Bill Mallonee, Lead On, Kindly Light (Album Review)

A few words about Bill Mallonee’s lush, cornucopia of songs.

Ending the Preface to his Philosophical Investigations, Ludwig Wittgenstein writes these words.  

It is not impossible that it should fall to the lot of this work, in its poverty and in the darkness of this time, to bring light into one brain or another—but, of course, it is not likely.


Bill Mallonee’s newest offering, Lead on, Kindly Light faces a similar problem.  Mallonee would no doubt grant the poverty of his work, and he calls attention repeatedly to the darkness of this time.  But, much like Wittgenstein, he stubbornly hopes to bring light into one heart or another. No, it is not likely. We each have a heart full of weeds, tall weeds; it is hard for light to get in.  And even if we see a little light, true blue, we are too ponderous, too full of devices and of the 21st Century to rouse into concerted action. Mostly, like Nietzsche’s ‘Last Man’, we blink. And turn on the blue-light filter.  A little sleep, a little closing of the eyes in sleep. All apps, we lack application.  


Kindly Light is a dialogic album, lush with interlocutory guitars. Mallonee’s singing, his plain but precise phrasing, his wife Muriah’s delicate, tasteful harmonies, needlework through the songs, stitching together the different conceptual orders of melody and words.  Like exceptional conversation, the songs become bearers of meaning as wholes beyond what they are about, centrifugallyIn an elusive sense, they are meaningful in themselves, centripetally.

But, centrifugally, what are the songs about?  — About the accumulated weight of human experience, bourne by an individual but touching the lives of all: about the unappeasable hunger of the human imagination, the irrepressible vanity of human wishes, the endless tedium of another day and our sickened anxiety over wasted time, — about our damaged hearts and darkling fates.  There is no emigration from a world bursting with evil and sorrow, despite the fact that we all seem to have immigrated here. Death guards the borders, fencing us in.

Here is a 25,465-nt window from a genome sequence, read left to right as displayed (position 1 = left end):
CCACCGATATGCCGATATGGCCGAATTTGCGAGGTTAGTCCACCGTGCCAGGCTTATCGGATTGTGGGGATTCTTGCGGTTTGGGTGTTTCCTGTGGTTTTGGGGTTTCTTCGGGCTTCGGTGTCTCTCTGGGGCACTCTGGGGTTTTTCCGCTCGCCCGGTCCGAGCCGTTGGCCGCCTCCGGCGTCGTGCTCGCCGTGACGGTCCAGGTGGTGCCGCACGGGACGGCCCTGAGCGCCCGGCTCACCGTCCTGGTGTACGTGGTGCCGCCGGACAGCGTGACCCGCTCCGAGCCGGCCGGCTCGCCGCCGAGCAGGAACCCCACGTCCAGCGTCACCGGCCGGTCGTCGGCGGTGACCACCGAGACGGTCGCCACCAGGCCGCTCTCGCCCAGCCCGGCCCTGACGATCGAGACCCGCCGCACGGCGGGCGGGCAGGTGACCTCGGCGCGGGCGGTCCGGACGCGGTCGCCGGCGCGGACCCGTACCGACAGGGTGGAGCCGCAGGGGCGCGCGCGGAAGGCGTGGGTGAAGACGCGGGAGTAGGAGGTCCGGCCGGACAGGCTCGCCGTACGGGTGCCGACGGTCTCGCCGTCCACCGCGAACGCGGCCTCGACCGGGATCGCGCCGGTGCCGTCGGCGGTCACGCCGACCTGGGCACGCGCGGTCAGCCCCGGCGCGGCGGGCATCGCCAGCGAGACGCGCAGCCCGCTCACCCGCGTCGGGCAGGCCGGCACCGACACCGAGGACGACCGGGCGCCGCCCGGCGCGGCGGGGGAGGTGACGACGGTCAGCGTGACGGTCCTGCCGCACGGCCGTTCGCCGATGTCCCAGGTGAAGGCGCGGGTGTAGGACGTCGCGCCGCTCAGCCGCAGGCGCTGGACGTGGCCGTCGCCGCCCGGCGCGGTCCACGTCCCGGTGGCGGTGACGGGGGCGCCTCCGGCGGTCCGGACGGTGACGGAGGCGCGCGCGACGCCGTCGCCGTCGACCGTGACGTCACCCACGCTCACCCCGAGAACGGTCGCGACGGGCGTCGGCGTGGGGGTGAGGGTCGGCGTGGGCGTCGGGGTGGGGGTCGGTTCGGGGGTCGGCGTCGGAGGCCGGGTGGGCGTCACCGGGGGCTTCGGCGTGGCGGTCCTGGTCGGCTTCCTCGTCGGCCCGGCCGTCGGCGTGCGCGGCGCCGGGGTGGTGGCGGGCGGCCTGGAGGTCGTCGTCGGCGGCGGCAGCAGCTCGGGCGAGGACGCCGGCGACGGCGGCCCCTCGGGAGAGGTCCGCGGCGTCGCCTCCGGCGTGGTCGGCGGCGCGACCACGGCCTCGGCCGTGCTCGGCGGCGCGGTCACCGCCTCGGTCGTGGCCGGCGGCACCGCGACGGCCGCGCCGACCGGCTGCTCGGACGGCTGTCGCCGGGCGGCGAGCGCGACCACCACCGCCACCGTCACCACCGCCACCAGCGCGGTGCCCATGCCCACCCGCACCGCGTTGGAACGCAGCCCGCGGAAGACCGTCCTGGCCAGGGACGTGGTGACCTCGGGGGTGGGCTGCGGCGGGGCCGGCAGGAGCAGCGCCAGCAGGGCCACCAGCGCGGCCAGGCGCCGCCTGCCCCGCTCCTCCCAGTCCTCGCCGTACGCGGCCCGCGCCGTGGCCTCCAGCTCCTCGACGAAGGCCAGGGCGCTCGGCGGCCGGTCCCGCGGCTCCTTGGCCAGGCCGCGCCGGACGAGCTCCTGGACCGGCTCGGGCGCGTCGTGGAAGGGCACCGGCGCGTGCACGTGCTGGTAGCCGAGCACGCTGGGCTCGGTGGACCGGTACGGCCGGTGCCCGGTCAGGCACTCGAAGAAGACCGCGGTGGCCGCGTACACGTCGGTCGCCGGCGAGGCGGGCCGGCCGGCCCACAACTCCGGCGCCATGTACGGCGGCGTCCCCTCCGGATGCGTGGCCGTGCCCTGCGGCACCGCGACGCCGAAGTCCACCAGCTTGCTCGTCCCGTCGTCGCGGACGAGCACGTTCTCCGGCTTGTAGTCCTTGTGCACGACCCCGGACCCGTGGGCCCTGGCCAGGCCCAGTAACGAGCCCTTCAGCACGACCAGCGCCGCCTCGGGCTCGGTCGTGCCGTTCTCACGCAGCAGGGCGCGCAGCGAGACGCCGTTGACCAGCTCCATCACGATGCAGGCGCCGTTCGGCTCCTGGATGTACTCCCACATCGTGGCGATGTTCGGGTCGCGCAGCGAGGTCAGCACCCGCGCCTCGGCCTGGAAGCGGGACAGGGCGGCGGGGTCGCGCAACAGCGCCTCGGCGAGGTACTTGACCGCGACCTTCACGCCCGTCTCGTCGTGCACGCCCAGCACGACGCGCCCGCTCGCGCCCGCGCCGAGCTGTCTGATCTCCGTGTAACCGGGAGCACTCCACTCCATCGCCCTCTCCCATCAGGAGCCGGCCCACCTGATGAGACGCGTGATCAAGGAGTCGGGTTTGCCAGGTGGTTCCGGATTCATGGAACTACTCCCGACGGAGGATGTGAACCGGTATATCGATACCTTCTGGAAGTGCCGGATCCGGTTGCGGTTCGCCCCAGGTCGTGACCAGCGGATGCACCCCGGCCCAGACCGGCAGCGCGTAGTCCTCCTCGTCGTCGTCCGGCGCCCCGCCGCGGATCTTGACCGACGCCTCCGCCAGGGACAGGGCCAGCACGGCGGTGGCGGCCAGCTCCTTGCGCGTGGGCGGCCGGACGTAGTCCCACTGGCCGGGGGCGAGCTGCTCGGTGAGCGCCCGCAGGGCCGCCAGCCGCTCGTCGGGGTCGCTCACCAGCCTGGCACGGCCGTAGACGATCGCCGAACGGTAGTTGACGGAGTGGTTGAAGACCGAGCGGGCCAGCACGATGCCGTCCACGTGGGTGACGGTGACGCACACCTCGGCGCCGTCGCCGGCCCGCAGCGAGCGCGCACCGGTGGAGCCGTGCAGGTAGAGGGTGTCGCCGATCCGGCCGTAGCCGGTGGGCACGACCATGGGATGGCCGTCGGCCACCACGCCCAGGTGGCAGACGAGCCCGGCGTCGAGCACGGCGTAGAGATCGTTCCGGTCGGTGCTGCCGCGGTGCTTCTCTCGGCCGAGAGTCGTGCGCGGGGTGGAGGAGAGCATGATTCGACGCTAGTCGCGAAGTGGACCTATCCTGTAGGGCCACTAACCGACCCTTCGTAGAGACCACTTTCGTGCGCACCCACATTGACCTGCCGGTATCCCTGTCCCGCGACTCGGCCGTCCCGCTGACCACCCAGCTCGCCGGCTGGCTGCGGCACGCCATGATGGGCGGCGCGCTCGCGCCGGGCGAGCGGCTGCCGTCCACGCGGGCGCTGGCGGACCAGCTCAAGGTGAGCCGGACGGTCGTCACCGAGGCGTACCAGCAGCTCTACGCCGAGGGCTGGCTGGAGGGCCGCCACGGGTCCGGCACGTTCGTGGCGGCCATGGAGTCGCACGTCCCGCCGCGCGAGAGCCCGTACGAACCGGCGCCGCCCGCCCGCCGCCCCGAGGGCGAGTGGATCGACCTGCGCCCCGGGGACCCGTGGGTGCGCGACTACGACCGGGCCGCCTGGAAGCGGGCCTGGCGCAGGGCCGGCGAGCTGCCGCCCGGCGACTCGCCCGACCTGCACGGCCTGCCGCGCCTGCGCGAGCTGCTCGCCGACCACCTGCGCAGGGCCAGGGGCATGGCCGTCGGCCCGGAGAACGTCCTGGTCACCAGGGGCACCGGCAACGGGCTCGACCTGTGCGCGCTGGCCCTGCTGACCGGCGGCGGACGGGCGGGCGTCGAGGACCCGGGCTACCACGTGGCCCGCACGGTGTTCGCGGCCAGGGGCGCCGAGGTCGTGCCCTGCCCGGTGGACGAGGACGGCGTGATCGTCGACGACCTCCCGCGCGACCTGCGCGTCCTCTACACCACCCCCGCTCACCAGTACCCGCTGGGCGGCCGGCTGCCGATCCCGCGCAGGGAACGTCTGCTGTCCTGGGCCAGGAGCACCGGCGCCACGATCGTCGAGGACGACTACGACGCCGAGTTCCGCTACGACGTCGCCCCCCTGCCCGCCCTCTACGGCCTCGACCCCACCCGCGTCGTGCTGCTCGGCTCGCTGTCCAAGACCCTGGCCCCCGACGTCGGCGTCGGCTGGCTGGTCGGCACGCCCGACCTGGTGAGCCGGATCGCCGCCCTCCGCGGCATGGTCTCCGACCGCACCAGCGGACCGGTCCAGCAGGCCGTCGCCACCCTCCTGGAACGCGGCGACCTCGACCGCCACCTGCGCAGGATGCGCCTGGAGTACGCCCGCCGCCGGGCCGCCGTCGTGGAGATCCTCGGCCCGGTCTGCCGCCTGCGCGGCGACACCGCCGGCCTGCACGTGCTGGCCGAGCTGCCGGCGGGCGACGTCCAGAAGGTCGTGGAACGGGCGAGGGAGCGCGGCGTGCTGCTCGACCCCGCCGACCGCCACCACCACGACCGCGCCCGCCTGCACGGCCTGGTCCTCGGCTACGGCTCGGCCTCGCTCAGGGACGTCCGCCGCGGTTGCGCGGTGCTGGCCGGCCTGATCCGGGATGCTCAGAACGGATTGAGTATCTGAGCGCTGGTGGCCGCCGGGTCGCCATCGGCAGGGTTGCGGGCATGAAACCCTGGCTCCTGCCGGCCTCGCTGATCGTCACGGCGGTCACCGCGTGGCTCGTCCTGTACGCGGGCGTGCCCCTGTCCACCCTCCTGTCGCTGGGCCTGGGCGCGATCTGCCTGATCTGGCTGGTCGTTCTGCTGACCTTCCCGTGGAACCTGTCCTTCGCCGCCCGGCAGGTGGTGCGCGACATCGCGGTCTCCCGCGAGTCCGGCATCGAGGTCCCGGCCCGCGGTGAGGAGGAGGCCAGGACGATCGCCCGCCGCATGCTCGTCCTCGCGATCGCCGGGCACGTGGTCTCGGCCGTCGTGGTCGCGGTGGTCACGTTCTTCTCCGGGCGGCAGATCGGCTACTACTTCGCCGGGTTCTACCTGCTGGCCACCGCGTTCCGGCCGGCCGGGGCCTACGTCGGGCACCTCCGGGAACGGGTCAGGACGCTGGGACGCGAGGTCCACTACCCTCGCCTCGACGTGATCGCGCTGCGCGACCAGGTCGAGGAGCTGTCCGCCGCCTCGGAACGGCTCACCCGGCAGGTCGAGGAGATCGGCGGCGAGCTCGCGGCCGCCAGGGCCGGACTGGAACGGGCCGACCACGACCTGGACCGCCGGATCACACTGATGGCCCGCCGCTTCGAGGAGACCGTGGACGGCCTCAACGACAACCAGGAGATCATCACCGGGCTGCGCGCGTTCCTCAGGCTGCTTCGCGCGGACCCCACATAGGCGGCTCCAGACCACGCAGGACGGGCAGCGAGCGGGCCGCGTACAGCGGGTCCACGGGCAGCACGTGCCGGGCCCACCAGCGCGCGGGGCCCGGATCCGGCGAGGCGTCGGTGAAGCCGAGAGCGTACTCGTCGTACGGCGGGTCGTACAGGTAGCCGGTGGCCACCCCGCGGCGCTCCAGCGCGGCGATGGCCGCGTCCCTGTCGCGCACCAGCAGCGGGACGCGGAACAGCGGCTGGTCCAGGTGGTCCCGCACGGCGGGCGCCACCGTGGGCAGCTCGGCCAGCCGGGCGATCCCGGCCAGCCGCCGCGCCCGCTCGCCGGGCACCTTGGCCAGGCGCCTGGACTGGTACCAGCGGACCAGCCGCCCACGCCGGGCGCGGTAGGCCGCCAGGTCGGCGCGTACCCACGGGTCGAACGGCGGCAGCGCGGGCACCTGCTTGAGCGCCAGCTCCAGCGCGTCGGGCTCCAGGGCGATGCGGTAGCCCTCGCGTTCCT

That makes Kindly Light seem more about (the) darkness (of this time) than about light, and that is misleading.  The songs chart the path of light in the darkness, its dimming and brightening. And the light shineth in darkness; and the darkness comprehended it not.  The light is there, never really gone, but we will not admit it.  It’s easier to lapse into darkness. A little sleep…

The songs of Kindly Light all are cries of, cries for, wakefulness, for admitting the light, fighting toward it, for it. But it is also a reminder that our spontaneity is ever a receptive spontaneity, that our words were never the first words, are never The Word.  And the light we admit, fight toward, fight for, will never allow us (to borrow John Henry Newman’s phrase) “to see the distant scene”. Light enough for the next step — that is what we can admit, fight toward, fight for. Some light in the brain, in the heart, enough to hazard everything, as we all do everyday, — no choice —, though we hide the fact from ourselves.  We do not choose or see our path but we have to walk nonetheless. Time forces our footfalls. Will we sleepwalk or take the single step, awake, we have light enough to see?

The songs are sermons but not of the televangelist variety that rules today, preachers on screens, holygrams.  No.  The sermonizer here is sermonizing himself: Mallonee is his own congregation.  He needs to hear what he is saying. We all need to be reminded more than informed.  No message here from on-high, UHF.  The message is sung from a modest place among the least of these, in poorness of spirit, from among the weeds by the wall.  

For fans of melody, there is much here, songs that stay in the ear of the mind, that end up being hummed almost absently during the day’s business.  The songs are unhurried, the guitars linger on, over and around the melodies. The listener is drawn into the dialog of the songs, asked to join it, given spaces to fill.  These songs are, as Mallonee says life is (in “A Borrowing of Bones”), “a gift by slow degrees…


No blinding flash of light & few epiphanies/No one really leaves with anything that is his own/You get your doubts and a borrowing of bones…

Mallonee gets his doubts and he gets ours.  All our bones are borrowed bones. We must return them in the end, like it or not.  But, until then — lead on, kindly light.  These songs hallow that light and, moonlike, reflect it back to the listener.      

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